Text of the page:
Zero Waste and Carbon Neutral, are two brilliant catchphrases, but is much of this simply a ‘me too’ commercial puff or can it become a reality for enough companies to make a measurable difference to the reduction of greenhouse gases across our precious planet.
So often zero waste, or reduction of greenhouse gases, is not the Green solution that it at first appears. Apparently, when the massive Drax power station was converted from coal to biomass fuel, the local carbon footprint went down, but there is much controversy about this.
“Overall, while some instances of biomass energy use may result in lower life-cycle emissions than fossil fuels, in most circumstances, comparing technologies of similar ages, the use of woody biomass for energy will release higher levels of emissions than coal and considerably higher levels than gas.” (World Economic Forum)
Industrial scale burning of wood pellets to generate electricity receives ‘renewables’ subsidies approaching £1bn per annum, yet causes more air pollution even than burning coal. Yorkshire’s Drax power station alone pumps out more than 3m diesel cars worth of extra pollution since it converted from coal (information courtesy of Private Eye).
Some other startling facts which came to light during my research are:
The food which goes to waste each year is enough to feed more than 2 billion people. According to many experts, by 2050 there will be 2 billion more people living on our planet. Based upon the latest figures available (2011), if the world enjoyed a typical North American diet then we would need 30% more land mass on which to grow crops. If we consumed a typical New Zealand diet, then we would need a further 90% of world land mass on which to grow crops. The general theory behind this seems to be that the more affluent a country becomes, the greater the percentage of meat products consumed. Yet, if the population by 2050 will be 9 billion, we can only assume that we will lose even more land mass to housing, etc.
Many people shudder at the thought of genetically modified crops (so-called Frankenstein foods) geared to increasing the quantities of food from the same land mass, so what can be done?
There has been much demonising of plastic but plastic, as can be seen from the above few statistics, is by no means the whole problem. Finding alternatives wherever plastics are used can be extremely expensive and, in some areas, even create more waste. Short shelf life foods such as bacon and smoked salmon, to mention only two of many, cannot be packed in paper or cardboard without shortening shelf lives, possibly creating even more waste.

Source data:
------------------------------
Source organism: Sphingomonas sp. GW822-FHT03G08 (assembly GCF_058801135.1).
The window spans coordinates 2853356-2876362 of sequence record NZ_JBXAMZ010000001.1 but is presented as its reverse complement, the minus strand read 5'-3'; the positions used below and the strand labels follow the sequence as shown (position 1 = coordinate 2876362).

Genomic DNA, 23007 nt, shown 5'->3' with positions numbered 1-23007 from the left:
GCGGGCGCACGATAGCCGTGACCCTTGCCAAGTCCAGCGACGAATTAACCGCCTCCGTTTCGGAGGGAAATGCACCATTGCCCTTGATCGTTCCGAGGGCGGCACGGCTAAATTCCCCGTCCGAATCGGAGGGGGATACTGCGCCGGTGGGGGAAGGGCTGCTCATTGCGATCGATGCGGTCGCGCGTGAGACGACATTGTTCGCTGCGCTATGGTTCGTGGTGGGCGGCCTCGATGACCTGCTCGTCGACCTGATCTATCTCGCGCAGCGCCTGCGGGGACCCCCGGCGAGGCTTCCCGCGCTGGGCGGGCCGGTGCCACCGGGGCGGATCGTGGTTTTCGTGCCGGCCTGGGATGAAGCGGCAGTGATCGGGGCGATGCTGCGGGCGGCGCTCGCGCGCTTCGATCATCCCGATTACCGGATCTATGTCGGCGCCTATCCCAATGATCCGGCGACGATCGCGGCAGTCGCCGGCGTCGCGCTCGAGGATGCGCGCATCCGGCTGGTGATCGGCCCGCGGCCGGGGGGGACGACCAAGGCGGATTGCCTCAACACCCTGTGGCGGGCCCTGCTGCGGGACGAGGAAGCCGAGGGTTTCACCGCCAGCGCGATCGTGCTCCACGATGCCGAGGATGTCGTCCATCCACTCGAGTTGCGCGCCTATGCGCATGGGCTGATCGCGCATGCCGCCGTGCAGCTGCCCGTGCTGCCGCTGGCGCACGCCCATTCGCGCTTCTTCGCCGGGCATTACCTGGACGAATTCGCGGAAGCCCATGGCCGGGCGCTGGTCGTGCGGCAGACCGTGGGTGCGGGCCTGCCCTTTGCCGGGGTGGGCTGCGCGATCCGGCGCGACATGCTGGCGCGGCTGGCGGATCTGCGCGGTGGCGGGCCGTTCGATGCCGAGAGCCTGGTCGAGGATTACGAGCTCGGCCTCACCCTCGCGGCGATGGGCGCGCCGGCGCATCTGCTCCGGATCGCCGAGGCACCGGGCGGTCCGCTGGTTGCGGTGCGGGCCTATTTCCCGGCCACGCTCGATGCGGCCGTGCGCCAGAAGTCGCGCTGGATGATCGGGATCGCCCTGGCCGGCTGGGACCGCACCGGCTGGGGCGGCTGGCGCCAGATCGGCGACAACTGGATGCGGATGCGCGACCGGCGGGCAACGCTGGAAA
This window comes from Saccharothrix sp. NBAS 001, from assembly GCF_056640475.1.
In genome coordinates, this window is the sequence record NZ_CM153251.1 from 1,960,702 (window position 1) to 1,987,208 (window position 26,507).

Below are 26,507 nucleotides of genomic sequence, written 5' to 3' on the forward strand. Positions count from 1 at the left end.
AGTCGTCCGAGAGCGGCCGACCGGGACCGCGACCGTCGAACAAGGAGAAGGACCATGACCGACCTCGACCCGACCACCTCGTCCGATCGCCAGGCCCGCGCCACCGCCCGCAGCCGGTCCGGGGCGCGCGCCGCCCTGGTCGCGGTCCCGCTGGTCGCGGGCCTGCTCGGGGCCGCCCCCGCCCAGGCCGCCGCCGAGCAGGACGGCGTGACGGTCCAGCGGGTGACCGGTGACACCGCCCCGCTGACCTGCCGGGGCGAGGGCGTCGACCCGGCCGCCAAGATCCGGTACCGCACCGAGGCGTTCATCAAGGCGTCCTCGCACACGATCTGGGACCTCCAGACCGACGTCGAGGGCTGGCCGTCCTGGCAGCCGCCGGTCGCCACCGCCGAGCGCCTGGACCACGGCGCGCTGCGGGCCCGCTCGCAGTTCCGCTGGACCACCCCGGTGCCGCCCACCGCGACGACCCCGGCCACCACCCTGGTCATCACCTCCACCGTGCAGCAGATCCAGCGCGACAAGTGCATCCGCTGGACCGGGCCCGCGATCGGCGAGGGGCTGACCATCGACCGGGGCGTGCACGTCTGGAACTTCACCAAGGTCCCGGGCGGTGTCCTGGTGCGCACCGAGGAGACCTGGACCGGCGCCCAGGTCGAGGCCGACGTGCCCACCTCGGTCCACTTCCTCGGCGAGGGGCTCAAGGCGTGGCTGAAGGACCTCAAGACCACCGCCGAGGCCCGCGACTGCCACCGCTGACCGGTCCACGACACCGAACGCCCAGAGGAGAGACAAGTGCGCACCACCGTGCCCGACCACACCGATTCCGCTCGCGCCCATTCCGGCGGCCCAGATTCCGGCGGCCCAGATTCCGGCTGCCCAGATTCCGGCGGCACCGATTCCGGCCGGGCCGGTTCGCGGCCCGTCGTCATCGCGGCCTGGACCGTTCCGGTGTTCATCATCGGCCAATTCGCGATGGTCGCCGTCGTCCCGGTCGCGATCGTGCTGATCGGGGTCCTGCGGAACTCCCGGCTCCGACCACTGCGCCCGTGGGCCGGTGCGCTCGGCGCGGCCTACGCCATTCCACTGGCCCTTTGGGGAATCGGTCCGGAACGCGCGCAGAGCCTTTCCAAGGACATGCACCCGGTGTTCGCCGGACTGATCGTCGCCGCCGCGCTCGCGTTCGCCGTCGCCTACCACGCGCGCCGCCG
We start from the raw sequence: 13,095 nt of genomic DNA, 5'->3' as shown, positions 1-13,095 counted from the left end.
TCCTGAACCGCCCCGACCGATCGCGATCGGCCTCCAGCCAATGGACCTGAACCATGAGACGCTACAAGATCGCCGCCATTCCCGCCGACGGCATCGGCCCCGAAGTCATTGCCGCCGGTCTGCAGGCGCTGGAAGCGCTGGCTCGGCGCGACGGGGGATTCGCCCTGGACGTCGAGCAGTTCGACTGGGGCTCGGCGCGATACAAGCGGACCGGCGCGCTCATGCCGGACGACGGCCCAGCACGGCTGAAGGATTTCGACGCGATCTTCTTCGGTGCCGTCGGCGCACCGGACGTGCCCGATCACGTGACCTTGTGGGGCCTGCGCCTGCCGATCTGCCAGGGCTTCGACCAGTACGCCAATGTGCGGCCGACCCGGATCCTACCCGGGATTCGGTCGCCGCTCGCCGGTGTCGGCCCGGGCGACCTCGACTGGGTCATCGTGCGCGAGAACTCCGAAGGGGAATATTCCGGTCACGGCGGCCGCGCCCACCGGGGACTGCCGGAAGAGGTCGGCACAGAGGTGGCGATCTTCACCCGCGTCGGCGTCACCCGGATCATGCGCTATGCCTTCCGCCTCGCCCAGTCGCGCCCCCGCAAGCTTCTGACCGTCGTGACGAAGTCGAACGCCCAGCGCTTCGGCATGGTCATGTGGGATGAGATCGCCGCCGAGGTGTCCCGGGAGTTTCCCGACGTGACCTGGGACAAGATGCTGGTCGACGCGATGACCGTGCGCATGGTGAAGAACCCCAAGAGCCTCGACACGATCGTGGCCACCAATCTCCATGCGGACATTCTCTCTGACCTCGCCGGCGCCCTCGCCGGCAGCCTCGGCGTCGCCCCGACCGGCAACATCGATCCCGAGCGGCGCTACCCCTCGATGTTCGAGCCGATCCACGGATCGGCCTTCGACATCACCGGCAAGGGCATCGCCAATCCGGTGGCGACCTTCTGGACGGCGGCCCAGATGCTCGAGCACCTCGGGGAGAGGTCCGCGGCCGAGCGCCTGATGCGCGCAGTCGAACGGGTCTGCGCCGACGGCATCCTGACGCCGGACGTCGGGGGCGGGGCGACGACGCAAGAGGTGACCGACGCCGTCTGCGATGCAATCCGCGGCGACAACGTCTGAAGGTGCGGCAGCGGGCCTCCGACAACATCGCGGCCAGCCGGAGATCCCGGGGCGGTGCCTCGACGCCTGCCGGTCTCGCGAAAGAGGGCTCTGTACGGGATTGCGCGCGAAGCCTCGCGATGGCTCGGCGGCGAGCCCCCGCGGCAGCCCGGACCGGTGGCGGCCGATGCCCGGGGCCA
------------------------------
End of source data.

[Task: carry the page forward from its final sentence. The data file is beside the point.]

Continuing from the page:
Plastics used in car manufacture, for example, have been a real revolution in maintaining the life cycle of bodywork (minimising rust) and lightening vehicles (improving fuel consumptions).
Without a doubt, a huge amount of good has come from the development and universal use of plastic, so much so that we cannot live our modern lives without it.
We can reduce its usage (e.g. eliminate single-use carrier bags), stop dumping plastic products in our rivers and oceans and become far better at recycling the many different kinds of plastic. Of all the plastic produced since its mass production started about 60 years ago, more than 90% of it still exists, much of it on the sea bed somewhere.
Recycling, even across the UK, is so confusing because every authority has a different set of criteria about what can and cannot be recycled. This clearly needs a unified government directive that makes clear the recycling categories that each authority must adopt, together with heavy penalties if we as householders fail to comply, assuming of course an ongoing centrally funded government advertising campaign to ensure that none of us have an excuse for being ignorant about the requirements.
Food waste, as has already been identified, is also a massive problem that we can no longer ignore. A third of our food produced goes to waste and that doesn’t even include what we leave on our plates.
Food manufacturers need to dramatically reduce waste. I know of one global manufacturer with multiple production sites that has embarked upon a target of zero waste and, of course, we shall be pleased to give them every possible help to achieve this. Many more need to follow their lead. Current levels of wastage are unsustainable, not only because of the reasons mentioned above but because manufacturers cannot pass on their rising costs to their supermarket customers who have their own problems competing with other retailers.
One of the difficulties which we frequently experience, within the food manufacturing industry, is that the high levels of wastage go unseen by the workforce because they have lived with these high levels of wastage for so long that they treat the wastage, if they see it at all, as an inevitable consequence of manufacturing. Maybe some is but much is not.
In addition, there needs to be a better educational programme to help consumers understand the difference between Best Before Dates and Use By Dates. Nobody should be consuming food that has gone beyond its Use By Date and it is illegal for retailers to sell food beyond that date. Best Before Dates however are treated quite differently. If consumed beyond such BB or Best Before End dates the food might not taste quite the same, but it will do no harm.
A very encouraging trend, that our team at Harford Control are seeing much more, is manufacturers concerned enough about wastage reduction and future profitability to enlist our help even if that help goes no further than some pro-bono consultancy.